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Department of Medicine Newsroom

The Latest Research, Community and Medical News Updates


​Pulmonary Sciences and Critical Care

Eric Schmidt, MD

As the son of a father with a serious chronic illness, Eric Schmidt came to understand the power of a good bedside manner at an early age.

Todd Bull, MD

It was in the Intensive Care Unit there that he developed a keen interest in the delicate relationship between heart and lungs.

Marvin Schwarz, MD

“Our overarching goal is to continue to make Colorado the place where the next generation is being trained”

DOM Newsroom

CU Department of Medicine Launches New Resource to Expand Research Mission

New office is focused on supporting researchers and grant administrators, and increasing department’s research funding.

New cancer treatment shrinking tumors in clinical trials

Patient Nicol Miller, who traveled to Colorado from Oregon for a clinical trial, is working with Robert Doebele, who discovered a cancer-causing gene back in 2012 in another patient and the drugs to block the gene’s activity.

Highlands Ranch mom lost weight and guilt on Extreme Weight Loss

“Rather than face her emotions, Jackie turned to food to avoid the guilt she felt about putting Hunter in harm’s way,” explained Holly Wyatt, medical director for Extreme Weight Loss and the CU Anschutz Health and Wellness Center.

Adams County woman whose husband made 'magnetic' plea for kidney gets much needed transplant

Alex Wiseman, a Kidney Specialist at University of Colorado Hospital, says he’s very pleased with the outcome and very pleased that Bob Stewart thought out of the box: “Ultimately it led to success and to an amazing story.”

Seven things your body hair says about your health

“There’s a spectrum of what’s normal with each ethnicity…” says Margaret E. Wierman, professor of medicine and chief of endocrinology at the Denver Veterans Affairs Medical Center.

Poverty Immersion in Colorado Springs

“It’s really important for physicians of the future to understand social determinants of health, understand limited resources patients are dealing with on a daily basis, so physicians can better provide services necessary to patients,” said Erik Wallace.

Addressing social factors critical for continued fight against heart disease and stroke in America

“The steady decline of death from cardiovascular disease that began in the 1970s might be coming to an end,” said Edward P. Havranek, a cardiologist at Denver Health Medical Center and professor of cardiology at CU School of Medicine.

Hirsch honored for lifetime contribution to cancer research

Fred R. Hirsch has been awarded the Addario Foundation Lectureship Award by the Addario Lung Cancer Foundation (ALCF).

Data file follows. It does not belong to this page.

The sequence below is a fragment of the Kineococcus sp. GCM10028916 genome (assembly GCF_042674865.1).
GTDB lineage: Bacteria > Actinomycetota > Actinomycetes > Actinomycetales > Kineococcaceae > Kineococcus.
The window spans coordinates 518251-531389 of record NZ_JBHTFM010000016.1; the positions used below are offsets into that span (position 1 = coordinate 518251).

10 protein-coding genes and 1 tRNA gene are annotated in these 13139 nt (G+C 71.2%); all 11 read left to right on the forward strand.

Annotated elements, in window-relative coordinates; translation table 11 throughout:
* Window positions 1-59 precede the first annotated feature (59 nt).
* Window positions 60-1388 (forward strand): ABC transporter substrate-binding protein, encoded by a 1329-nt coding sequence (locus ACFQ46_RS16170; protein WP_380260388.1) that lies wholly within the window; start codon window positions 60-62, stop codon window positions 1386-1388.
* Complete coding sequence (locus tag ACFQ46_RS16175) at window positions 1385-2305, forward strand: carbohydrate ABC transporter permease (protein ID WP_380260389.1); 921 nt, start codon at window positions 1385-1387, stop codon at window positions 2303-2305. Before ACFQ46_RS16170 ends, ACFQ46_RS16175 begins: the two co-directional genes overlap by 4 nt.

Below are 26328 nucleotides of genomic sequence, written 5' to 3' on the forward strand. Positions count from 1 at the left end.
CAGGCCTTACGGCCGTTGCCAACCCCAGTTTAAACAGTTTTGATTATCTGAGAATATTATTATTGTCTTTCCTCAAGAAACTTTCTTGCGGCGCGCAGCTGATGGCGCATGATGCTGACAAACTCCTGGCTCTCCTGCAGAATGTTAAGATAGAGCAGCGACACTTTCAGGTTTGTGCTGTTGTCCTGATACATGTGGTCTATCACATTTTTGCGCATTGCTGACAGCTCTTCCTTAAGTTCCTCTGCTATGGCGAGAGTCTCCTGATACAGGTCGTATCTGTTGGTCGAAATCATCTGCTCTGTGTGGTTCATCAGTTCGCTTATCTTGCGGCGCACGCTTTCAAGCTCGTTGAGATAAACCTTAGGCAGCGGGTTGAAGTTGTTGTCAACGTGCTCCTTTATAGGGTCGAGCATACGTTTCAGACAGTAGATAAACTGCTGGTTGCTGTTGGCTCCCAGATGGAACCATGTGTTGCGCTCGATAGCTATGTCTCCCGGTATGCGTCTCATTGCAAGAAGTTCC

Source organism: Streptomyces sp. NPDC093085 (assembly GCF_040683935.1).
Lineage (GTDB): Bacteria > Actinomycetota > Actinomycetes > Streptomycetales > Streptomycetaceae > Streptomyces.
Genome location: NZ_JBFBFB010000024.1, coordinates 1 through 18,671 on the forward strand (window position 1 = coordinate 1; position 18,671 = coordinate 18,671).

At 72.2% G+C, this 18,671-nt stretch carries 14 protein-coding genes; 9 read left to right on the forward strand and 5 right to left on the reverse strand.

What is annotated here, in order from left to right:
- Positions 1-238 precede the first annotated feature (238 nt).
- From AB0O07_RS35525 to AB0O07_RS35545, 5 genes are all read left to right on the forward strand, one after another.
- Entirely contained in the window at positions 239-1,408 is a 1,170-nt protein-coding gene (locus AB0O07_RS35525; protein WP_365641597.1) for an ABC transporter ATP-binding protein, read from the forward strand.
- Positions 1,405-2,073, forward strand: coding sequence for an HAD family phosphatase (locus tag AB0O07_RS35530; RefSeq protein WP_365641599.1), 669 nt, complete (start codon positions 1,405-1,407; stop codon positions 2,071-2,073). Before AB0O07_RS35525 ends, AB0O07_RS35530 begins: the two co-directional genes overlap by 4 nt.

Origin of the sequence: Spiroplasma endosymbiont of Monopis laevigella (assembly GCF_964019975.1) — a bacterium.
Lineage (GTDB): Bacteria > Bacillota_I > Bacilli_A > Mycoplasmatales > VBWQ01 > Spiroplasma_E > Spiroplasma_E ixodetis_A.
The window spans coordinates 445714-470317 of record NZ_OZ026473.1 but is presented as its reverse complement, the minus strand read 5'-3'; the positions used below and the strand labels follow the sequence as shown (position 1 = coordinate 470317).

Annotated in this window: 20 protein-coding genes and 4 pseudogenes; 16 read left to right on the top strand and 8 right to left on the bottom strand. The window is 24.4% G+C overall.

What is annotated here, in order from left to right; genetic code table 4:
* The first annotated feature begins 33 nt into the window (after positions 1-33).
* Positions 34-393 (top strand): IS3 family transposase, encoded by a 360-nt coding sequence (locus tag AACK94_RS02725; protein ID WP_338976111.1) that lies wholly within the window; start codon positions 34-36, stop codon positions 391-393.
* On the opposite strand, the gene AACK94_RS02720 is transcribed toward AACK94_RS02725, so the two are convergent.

7 Ways to Make the Most of Your Doctor Visit

“A doctor who focuses on the screen while talking to a patient is communicating ineffectively,” says Robert Eckel, professor of medicine. “A doctor should look directly at a patient when he’s providing important information about the visit.”

US News Rankings 2015

Seven medical specialties in the University of Colorado Department of Medicine were ranked among the top 50 nationwide for clinical excellence in the U.S. News & World Report’s 2015-16 Best Hospitals Guide.

Seeking the “State of Slim” at Destination Boot Camp

The boot campers in Colorado this week came from around the country, plus Switzerland and Italy, to live the weight-loss principles Holly Wyatt touts on the show, where she serves as the medical director, and in the book she co-authored, “State of Slim.”


“I’ve been overwhelmed by the community engagement,” says Virginia Borges at the CU Cancer Center. “Colorado women have so far stepped up to the plate and said, ‘You bet we can do this.’ ”

Faculty Spotlight: Robert Eckel

CU’s Robert Eckel has spent his career studying lipid and carbohydrate metabolism, with the twin goals of reducing obesity and preventing heart disease.

New tool helps match cancer patients with most ideal drugs

“A lot of these kinase inhibitors inhibit a lot more than what they’re supposed to inhibit….Our approach centers on exploiting the promiscuity of these drugs, the ‘drug spillover’,” said Aik Choon Tan

New tool uses ‘drug spillover’ to match cancer patients with treatments

Targeted therapies attack a cancer’s genetic sensitivities. However, it can be difficult to discover the genetics driving a patient’s cancer, and the effects of drugs designed to target a genetic abnormality often go beyond their intended target alone